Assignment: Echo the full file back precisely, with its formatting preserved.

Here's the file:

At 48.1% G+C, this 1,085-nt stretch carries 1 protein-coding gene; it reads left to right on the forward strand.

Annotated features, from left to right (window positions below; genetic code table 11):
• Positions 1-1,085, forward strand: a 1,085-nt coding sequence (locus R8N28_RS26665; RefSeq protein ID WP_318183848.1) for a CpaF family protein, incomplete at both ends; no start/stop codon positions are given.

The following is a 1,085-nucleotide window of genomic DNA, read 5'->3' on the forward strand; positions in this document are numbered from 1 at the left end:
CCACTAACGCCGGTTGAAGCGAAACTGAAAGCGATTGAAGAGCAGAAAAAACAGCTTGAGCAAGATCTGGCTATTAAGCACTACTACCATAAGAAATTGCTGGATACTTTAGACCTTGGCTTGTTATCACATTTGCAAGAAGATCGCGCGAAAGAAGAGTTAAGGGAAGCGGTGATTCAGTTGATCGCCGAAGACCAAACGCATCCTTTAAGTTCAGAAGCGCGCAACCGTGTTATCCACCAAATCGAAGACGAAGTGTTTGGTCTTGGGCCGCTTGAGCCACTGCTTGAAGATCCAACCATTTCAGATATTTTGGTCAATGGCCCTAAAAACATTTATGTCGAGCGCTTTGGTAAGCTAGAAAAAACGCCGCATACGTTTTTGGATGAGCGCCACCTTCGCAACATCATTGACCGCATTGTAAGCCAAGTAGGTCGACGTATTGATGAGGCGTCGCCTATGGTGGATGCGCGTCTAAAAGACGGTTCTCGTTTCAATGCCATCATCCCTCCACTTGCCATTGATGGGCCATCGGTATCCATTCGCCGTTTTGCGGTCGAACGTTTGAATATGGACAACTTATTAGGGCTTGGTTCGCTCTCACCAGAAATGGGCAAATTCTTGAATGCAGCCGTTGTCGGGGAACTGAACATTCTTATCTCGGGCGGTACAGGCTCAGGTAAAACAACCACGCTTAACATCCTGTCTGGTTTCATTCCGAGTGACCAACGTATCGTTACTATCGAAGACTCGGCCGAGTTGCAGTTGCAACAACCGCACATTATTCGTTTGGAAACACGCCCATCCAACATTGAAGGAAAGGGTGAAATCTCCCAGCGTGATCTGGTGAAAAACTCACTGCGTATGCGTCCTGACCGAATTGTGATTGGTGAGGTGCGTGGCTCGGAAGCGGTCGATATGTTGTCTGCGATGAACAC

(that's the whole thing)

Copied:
At 48.1% G+C, this 1,085-nt stretch carries 1 protein-coding gene; it reads left to right on the forward strand.

Annotated features, from left to right (window positions below; genetic code table 11):
• Positions 1-1,085, forward strand: a 1,085-nt coding sequence (locus R8N28_RS26665; RefSeq protein ID WP_318183848.1) for a CpaF family protein, incomplete at both ends; no start/stop codon positions are given.

The following is a 1,085-nucleotide window of genomic DNA, read 5'->3' on the forward strand; positions in this document are numbered from 1 at the left end:
CCACTAACGCCGGTTGAAGCGAAACTGAAAGCGATTGAAGAGCAGAAAAAACAGCTTGAGCAAGATCTGGCTATTAAGCACTACTACCATAAGAAATTGCTGGATACTTTAGACCTTGGCTTGTTATCACATTTGCAAGAAGATCGCGCGAAAGAAGAGTTAAGGGAAGCGGTGATTCAGTTGATCGCCGAAGACCAAACGCATCCTTTAAGTTCAGAAGCGCGCAACCGTGTTATCCACCAAATCGAAGACGAAGTGTTTGGTCTTGGGCCGCTTGAGCCACTGCTTGAAGATCCAACCATTTCAGATATTTTGGTCAATGGCCCTAAAAACATTTATGTCGAGCGCTTTGGTAAGCTAGAAAAAACGCCGCATACGTTTTTGGATGAGCGCCACCTTCGCAACATCATTGACCGCATTGTAAGCCAAGTAGGTCGACGTATTGATGAGGCGTCGCCTATGGTGGATGCGCGTCTAAAAGACGGTTCTCGTTTCAATGCCATCATCCCTCCACTTGCCATTGATGGGCCATCGGTATCCATTCGCCGTTTTGCGGTCGAACGTTTGAATATGGACAACTTATTAGGGCTTGGTTCGCTCTCACCAGAAATGGGCAAATTCTTGAATGCAGCCGTTGTCGGGGAACTGAACATTCTTATCTCGGGCGGTACAGGCTCAGGTAAAACAACCACGCTTAACATCCTGTCTGGTTTCATTCCGAGTGACCAACGTATCGTTACTATCGAAGACTCGGCCGAGTTGCAGTTGCAACAACCGCACATTATTCGTTTGGAAACACGCCCATCCAACATTGAAGGAAAGGGTGAAATCTCCCAGCGTGATCTGGTGAAAAACTCACTGCGTATGCGTCCTGACCGAATTGTGATTGGTGAGGTGCGTGGCTCGGAAGCGGTCGATATGTTGTCTGCGATGAACAC